“You never know who is watching your social media page. Turn your location service off while surfing the internet,” says Machuka.
According to Machuka, another important factor many people fail to consider is who you are with in pictures.
“Ask yourself if the people you are with in the picture are comfortable with you uploading it. Don’t post someone’s image without their consent,” she says.
An emerging issue is nudity and the use of vulgar language.
Machuka says people have begun to depend on social media for likes and compliments.
“Many social media users show more skin in the hopes of getting more likes. How do people treat each other away from their phones? If you are loved and complimented in person, you will not be seeking the affection on the internet,” says Machuka.
As a general rule, Machuka says that a person should be on social media with a main goal, and act in line with it.
Back on Facebook, Njeri Migwi who is an activist against gender based violence, gave her large female following some lessons from the Frankie-Maureen saga.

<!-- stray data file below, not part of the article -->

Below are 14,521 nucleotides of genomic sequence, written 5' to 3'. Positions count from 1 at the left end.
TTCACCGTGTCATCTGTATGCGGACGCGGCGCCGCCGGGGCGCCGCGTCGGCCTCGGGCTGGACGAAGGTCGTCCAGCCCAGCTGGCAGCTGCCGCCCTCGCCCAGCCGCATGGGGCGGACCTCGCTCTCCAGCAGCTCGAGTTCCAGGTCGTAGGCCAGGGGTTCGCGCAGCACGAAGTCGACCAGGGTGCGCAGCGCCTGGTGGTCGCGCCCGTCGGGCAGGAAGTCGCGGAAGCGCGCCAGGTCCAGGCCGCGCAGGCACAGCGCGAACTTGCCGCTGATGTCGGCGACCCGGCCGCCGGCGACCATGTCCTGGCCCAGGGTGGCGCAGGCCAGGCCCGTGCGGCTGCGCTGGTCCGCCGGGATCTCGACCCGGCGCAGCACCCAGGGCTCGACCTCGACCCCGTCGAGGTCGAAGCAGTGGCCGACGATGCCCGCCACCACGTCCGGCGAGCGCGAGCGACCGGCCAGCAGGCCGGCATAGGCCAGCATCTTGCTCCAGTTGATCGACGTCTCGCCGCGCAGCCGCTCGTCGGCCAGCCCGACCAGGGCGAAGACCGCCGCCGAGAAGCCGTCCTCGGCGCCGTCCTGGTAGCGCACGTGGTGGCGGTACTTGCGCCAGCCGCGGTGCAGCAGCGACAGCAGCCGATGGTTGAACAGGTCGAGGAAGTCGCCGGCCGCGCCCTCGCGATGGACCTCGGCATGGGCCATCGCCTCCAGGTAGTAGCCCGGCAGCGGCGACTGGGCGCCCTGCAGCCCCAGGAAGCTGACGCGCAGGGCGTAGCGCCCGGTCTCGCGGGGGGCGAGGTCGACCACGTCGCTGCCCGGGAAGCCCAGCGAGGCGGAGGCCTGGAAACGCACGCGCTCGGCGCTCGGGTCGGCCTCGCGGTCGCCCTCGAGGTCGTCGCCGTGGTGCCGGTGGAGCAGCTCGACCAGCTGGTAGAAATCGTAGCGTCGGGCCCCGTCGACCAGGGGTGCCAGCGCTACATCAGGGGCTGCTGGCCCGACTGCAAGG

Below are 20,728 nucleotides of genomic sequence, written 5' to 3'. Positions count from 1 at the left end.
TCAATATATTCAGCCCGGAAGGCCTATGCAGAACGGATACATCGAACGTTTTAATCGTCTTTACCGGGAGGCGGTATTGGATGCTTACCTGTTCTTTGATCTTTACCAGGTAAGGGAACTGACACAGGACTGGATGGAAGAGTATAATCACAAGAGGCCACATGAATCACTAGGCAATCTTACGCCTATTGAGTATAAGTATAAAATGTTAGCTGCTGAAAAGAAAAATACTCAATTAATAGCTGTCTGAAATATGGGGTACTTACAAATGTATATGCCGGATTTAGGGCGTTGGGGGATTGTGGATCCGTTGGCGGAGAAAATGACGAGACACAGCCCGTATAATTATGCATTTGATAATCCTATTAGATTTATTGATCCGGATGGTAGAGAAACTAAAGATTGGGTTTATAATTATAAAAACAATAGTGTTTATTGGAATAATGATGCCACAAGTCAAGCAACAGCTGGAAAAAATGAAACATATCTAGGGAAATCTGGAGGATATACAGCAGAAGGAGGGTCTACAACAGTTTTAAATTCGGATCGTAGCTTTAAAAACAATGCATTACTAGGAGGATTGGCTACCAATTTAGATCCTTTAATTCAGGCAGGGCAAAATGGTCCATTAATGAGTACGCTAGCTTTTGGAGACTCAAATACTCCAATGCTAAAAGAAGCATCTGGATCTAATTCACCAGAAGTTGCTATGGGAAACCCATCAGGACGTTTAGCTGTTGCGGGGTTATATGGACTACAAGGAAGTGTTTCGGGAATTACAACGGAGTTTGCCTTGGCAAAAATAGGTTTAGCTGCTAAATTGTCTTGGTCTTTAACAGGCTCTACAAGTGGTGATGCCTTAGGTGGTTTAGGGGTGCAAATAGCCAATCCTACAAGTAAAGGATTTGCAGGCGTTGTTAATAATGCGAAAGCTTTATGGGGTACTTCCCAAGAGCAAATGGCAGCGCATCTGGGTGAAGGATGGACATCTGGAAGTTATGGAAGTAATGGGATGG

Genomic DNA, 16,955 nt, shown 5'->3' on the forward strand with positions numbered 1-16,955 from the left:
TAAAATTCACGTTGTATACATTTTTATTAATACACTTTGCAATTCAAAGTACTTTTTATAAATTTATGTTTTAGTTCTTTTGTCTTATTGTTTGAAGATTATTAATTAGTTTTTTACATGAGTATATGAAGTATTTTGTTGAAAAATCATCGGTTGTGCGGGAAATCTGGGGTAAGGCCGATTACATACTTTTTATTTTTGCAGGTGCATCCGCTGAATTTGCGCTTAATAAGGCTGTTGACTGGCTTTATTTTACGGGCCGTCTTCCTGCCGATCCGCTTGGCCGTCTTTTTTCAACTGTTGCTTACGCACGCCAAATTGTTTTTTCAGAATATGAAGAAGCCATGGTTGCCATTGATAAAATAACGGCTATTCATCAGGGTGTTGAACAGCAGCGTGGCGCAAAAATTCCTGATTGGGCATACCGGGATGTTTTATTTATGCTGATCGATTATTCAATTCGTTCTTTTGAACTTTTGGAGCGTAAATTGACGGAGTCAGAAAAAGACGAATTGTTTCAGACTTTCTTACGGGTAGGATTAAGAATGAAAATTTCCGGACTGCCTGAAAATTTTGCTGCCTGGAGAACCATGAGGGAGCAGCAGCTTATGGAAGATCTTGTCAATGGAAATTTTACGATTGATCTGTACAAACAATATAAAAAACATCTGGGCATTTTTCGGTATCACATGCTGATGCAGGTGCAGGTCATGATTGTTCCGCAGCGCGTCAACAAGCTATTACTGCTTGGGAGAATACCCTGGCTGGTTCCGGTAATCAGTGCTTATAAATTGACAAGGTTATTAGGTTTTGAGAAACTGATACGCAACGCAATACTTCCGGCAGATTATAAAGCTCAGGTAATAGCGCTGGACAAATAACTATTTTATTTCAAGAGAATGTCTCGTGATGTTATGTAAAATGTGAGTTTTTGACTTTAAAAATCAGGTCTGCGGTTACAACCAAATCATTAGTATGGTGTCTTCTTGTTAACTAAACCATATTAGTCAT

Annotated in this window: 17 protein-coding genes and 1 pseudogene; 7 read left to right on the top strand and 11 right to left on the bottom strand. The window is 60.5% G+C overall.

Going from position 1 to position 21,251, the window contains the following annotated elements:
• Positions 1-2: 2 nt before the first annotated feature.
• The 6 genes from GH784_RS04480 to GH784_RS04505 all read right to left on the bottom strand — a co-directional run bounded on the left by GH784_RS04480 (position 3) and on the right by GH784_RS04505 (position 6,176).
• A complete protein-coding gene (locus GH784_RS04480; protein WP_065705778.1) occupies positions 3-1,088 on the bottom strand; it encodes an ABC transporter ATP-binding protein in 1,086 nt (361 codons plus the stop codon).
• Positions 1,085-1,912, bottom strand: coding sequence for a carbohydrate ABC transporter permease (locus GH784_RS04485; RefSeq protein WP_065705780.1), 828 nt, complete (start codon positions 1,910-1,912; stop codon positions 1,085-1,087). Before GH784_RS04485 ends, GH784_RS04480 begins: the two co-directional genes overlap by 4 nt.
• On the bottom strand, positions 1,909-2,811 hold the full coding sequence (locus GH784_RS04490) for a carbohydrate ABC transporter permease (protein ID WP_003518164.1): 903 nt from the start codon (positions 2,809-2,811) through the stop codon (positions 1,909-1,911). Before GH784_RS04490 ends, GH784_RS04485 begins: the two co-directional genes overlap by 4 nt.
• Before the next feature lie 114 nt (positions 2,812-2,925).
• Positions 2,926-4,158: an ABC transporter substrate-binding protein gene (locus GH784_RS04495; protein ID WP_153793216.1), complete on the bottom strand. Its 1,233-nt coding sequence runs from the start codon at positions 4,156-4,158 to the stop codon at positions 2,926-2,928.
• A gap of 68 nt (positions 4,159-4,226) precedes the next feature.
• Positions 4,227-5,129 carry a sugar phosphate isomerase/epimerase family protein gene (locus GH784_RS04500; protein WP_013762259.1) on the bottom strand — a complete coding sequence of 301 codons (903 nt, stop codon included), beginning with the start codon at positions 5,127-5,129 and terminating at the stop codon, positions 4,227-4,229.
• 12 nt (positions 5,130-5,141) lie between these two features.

“Do your best to have your own money. Imagine being given a month’s notice to move out. If you don’t have money where will you go? Don’t assume you are a wife just because you are living together. He might say you are just a caretaker, a diligent girlfriend, roommate etc get your papers even from an AG wedding,” wrote Migwi.
Migwi further warned the ladies that children don’t keep a marriage or save the relationship.
“Have children because you want them not to keep a man. Don’t you dare stop your life, education, jobs or opportunities for a man. Don’t quit to build mills and boons fantasy marriage in your head. Be your own cheerleader, pat yourself in the back you are all you have,” wrote Migwi.
“Ensure your name is put on every deed and document that you contribute to”, warned Migwi, “asking women not to trust promises and ‘I have put it in your name’ claims.